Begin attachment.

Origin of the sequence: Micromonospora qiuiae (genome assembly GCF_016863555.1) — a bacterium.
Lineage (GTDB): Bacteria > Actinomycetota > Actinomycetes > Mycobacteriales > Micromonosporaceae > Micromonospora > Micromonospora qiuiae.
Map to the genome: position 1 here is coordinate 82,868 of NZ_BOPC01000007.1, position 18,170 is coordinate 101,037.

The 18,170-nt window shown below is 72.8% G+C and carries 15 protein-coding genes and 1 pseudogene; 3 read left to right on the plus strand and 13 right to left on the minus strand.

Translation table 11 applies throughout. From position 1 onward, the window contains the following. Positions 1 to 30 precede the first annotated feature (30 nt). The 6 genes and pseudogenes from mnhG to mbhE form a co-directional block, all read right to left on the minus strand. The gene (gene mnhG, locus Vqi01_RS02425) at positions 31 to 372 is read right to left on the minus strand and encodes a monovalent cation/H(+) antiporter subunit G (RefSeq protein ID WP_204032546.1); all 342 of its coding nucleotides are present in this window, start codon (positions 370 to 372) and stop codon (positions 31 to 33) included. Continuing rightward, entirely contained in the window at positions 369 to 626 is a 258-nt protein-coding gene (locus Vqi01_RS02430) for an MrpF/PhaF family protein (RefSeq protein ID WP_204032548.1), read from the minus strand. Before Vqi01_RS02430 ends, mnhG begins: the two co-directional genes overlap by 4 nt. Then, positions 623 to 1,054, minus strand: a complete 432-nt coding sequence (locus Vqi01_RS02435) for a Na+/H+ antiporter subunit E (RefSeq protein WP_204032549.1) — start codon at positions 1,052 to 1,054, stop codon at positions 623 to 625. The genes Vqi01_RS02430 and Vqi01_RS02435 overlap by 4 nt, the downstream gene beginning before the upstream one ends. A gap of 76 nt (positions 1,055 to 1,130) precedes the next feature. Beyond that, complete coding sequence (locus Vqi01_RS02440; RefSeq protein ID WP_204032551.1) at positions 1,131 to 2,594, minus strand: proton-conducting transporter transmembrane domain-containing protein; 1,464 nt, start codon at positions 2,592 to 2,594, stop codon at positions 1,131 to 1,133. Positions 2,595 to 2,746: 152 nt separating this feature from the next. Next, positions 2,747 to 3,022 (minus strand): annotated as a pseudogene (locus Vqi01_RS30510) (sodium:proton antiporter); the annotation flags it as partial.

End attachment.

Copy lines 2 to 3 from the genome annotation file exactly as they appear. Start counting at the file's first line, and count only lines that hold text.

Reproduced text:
Lineage (GTDB): Bacteria > Actinomycetota > Actinomycetes > Mycobacteriales > Micromonosporaceae > Micromonospora > Micromonospora qiuiae.
Map to the genome: position 1 here is coordinate 82,868 of NZ_BOPC01000007.1, position 18,170 is coordinate 101,037.